From when I first started eating Chinese food, I really liked Sweet and Sour Pork. Unfortunately Laura does not share my feelings about this dish. She does not like the sweetness, nor the vinegary tang. But I had not had it in a long time and we had some leftover pork from some pork chops we had made, so I asked her if it was alright if I made some. She, of course, being the loving wife said OK.
Looking for recipes, there are many out there. I finally selected one, which the author claimed was his Chinese granny’s. All the recipes begin with raw pork, which is then breaded and fried. I had already cooked pork, so I skipped the first three steps. I did something different, though. I knew that pineapple juice has a enzyme called bromelain, which is a natural meat tenderizer. So once I cut up the pork into bite-sized pieces, I mixed it with the pineapple along with the juice to tenderize it a bit. I would not attempt this with raw pork unless you discard the juice.
Here is the basic recipe that I used, adjusting the amount of sugar and vinegar to taste. Go easy on both and add more if needed.
1 pound pork butt, cut into 1 inch cubes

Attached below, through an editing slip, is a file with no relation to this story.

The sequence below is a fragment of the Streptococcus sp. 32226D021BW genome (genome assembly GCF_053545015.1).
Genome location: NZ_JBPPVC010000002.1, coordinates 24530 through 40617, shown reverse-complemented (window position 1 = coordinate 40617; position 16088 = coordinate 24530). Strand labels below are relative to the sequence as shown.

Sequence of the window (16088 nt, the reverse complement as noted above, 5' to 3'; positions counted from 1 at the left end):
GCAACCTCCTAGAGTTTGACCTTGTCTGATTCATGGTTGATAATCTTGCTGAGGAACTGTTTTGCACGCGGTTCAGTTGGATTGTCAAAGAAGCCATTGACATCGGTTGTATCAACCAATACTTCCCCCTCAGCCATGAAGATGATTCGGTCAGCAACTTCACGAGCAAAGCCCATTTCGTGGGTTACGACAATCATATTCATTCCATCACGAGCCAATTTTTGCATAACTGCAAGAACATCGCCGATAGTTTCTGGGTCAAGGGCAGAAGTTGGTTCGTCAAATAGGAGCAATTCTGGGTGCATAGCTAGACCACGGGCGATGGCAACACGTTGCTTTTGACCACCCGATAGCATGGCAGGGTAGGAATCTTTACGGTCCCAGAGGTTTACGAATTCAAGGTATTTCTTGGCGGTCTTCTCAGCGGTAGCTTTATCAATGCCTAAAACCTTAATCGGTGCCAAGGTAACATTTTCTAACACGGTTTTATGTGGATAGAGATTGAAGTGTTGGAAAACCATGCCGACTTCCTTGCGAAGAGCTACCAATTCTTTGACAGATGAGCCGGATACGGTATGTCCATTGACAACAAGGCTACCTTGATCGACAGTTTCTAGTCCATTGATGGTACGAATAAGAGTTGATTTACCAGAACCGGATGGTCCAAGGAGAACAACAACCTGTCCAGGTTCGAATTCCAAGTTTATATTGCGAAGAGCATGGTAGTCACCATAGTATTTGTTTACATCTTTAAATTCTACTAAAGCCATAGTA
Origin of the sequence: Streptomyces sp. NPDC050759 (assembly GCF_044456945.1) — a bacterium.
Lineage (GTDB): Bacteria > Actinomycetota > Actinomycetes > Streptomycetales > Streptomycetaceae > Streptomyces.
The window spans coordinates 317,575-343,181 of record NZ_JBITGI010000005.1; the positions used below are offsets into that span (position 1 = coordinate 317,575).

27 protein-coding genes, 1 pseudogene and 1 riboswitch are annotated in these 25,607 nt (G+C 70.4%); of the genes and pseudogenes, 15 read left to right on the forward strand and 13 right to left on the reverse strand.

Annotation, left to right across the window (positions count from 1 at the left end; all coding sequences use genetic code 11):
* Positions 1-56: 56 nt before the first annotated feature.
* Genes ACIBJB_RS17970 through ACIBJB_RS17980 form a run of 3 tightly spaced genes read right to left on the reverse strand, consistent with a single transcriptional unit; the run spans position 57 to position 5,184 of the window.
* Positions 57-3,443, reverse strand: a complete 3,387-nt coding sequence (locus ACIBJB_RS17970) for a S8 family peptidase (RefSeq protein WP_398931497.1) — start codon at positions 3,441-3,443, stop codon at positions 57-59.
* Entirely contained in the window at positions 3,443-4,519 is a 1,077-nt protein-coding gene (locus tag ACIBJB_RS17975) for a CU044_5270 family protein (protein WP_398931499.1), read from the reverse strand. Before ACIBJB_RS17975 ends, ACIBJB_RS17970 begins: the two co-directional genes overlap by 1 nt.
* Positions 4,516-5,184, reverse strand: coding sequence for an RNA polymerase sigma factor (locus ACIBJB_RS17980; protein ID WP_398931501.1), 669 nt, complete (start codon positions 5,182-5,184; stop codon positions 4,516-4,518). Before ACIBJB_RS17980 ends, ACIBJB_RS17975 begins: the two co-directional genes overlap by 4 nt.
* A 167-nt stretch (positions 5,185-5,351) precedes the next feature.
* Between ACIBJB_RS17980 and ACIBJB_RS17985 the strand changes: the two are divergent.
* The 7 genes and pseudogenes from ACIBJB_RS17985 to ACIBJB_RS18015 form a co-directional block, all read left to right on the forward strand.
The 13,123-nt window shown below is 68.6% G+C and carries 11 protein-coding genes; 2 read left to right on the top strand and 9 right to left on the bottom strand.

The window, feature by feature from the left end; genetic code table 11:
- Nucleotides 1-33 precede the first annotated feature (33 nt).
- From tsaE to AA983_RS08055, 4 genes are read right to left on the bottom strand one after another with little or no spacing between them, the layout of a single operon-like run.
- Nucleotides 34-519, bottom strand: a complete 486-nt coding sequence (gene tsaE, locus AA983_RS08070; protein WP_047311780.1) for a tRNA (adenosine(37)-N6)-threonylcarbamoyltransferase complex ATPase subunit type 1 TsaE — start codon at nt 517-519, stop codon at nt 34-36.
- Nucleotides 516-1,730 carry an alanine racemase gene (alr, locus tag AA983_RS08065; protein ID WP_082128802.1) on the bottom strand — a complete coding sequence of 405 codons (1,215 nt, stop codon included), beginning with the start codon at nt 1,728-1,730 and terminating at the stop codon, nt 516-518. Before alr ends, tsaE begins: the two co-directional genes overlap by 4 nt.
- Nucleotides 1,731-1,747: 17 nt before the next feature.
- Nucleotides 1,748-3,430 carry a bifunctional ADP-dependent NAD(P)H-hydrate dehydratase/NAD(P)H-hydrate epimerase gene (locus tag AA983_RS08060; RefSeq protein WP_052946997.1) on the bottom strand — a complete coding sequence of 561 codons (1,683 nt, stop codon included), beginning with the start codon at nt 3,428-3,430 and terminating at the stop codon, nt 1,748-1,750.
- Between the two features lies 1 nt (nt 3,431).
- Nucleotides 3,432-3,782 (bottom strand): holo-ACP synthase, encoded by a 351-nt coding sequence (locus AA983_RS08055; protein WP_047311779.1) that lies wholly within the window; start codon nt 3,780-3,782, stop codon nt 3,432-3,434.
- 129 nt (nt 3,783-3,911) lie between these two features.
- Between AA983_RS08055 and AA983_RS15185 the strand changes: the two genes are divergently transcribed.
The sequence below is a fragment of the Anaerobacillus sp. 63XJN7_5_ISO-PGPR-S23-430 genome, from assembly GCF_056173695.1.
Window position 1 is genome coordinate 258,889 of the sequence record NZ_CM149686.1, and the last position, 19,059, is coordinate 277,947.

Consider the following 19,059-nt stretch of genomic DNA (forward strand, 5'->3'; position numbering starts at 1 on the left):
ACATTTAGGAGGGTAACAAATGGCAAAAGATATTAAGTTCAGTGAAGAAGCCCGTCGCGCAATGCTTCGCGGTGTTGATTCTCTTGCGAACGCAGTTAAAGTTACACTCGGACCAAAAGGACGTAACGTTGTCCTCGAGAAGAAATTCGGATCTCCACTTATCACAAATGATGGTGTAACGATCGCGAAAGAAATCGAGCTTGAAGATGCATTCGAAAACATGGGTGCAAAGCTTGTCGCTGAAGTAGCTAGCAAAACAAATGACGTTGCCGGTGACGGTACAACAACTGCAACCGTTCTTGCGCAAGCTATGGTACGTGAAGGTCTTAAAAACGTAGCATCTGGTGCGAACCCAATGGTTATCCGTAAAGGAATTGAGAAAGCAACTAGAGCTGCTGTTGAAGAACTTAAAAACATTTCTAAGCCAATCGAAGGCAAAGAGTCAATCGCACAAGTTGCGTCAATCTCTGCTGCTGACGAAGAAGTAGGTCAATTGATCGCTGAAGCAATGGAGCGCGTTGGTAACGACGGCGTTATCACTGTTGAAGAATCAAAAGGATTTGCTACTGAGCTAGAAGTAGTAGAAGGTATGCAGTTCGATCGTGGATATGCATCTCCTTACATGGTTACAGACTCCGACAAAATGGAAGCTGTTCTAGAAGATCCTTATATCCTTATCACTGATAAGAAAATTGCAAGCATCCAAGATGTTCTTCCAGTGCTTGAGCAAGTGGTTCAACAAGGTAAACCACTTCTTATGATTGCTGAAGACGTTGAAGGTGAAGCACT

1 teaspoon salt
1/4 teaspoon granulated sugar
1 teaspoon soy sauce
1 egg white
1 quart vegetable oil, for frying
1/2 cup cornstarch
1 tablespoon vegetable oil
2 green onions, chopped
1/2 stalk carrot, peeled and sliced thin
3 stalks celery, cut into 1/2 inch pieces
1/2 medium green bell pepper, cut into 1 inch pieces
1/2 medium red bell pepper, cut into 1-inch pieces
1 medium onion, cut into wedges
granulated sugar, to taste
salt, to taste
1 cup water
1/4 teaspoon salt
3/4 cup granulated sugar, or to taste
1/3 cup apple cider vinegar
1/4 cup ketchup
1/2 teaspoon soy sauce
1 can pineapple chunks (8 ounce) undrained
2 tablespoons cornstarch
1/4 cup water
1. Place cubed pork in a medium bowl, and season with 1 teaspoon salt, 1/4 teaspoon sugar, and 1 teaspoon soy sauce. Mix in the egg white and green onions. Cover, and place in the refrigerator at least 1 hour.
2. Heat 1 quart oil to 365 degrees F (185 degrees C) in a large, heavy saucepan or deep fryer.
3. Coat the pork with 1/2 cup cornstarch, and fry in the heated oil about 10 minutes, until evenly browned. Drain on paper towels.
4. Heat 1 tablespoon oil in a wok over medium heat. Stir in the celery, green bell pepper, and onion, and cook until tender. Season with salt and sugar. Remove from heat, and set aside.
5. In a large saucepan, mix 1 cup water, 1/4 teaspoon salt, 3/4 cup sugar, apple cider vinegar, ketchup, and 1/2 teaspoon soy sauce. Bring to a boil, and stir in the cooked pork, celery mixture, and the pineapple chunks with juice. Return to boil, and mix in 2 tablespoons cornstarch and 1/4 cup water to thicken. Cook until well blended.